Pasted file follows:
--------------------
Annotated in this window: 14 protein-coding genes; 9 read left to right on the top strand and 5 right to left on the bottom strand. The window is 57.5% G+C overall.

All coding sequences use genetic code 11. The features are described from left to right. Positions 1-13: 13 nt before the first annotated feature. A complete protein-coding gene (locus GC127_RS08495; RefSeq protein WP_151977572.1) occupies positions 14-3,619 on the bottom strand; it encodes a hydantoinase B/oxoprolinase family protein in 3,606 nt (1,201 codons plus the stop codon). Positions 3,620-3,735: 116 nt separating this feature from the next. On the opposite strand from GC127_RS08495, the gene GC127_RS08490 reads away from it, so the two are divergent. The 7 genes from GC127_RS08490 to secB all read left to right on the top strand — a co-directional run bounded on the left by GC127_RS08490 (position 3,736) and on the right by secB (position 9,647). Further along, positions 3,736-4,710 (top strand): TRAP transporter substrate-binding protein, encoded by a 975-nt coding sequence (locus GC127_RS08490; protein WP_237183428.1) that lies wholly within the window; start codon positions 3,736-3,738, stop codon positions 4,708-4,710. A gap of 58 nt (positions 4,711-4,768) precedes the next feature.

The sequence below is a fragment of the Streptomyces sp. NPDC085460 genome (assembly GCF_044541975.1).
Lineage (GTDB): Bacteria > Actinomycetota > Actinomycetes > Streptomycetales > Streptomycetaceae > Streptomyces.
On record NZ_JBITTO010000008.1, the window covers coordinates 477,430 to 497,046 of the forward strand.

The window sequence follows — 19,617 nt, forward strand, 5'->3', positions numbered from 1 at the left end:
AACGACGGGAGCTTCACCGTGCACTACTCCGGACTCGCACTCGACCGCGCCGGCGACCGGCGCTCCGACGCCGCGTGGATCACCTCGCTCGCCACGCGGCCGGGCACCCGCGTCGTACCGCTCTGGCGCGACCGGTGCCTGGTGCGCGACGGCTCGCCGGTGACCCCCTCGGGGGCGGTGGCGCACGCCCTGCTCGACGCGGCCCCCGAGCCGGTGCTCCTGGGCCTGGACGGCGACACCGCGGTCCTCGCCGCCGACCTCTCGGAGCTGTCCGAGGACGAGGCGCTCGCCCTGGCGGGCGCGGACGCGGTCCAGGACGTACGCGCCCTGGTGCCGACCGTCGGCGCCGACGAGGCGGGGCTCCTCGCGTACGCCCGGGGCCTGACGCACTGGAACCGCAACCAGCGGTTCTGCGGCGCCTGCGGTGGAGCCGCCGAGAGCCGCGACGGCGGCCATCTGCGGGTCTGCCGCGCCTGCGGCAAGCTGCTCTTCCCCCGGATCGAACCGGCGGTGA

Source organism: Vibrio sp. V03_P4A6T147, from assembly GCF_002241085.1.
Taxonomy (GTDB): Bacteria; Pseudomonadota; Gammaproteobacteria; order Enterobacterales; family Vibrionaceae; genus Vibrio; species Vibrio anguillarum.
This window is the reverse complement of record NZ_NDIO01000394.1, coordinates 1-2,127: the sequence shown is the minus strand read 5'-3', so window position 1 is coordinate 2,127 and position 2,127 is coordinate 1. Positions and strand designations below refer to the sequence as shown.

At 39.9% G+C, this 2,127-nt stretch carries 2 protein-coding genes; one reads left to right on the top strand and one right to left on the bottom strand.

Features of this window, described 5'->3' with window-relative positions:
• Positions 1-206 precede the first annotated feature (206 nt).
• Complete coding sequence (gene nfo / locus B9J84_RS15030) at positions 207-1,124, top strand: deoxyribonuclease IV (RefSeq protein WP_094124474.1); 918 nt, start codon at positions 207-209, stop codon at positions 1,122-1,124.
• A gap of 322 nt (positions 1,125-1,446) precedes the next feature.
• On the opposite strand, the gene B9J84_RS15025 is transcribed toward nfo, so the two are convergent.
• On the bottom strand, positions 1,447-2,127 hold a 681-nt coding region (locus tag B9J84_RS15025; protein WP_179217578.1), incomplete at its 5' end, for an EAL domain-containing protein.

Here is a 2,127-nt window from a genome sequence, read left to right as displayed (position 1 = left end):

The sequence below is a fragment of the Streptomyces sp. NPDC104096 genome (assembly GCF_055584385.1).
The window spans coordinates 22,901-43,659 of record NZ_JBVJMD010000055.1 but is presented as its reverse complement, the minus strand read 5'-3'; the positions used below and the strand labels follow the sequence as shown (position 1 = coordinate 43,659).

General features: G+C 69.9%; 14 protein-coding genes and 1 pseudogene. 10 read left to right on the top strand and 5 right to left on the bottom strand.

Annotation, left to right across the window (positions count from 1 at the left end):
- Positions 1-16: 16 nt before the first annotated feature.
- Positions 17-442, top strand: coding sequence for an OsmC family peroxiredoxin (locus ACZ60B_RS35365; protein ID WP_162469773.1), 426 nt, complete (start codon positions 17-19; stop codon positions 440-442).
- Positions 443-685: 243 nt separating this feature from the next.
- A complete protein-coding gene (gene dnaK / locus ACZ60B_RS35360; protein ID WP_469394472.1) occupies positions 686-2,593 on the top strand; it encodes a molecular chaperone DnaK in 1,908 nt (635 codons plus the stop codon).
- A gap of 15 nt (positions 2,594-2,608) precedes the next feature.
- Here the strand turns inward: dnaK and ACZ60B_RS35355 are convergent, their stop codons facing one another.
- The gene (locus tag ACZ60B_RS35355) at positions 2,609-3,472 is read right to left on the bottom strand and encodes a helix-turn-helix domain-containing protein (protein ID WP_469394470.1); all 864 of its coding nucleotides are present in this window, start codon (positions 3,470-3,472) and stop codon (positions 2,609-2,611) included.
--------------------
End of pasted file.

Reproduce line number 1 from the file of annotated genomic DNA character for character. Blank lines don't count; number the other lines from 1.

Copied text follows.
Annotated in this window: 14 protein-coding genes; 9 read left to right on the top strand and 5 right to left on the bottom strand. The window is 57.5% G+C overall.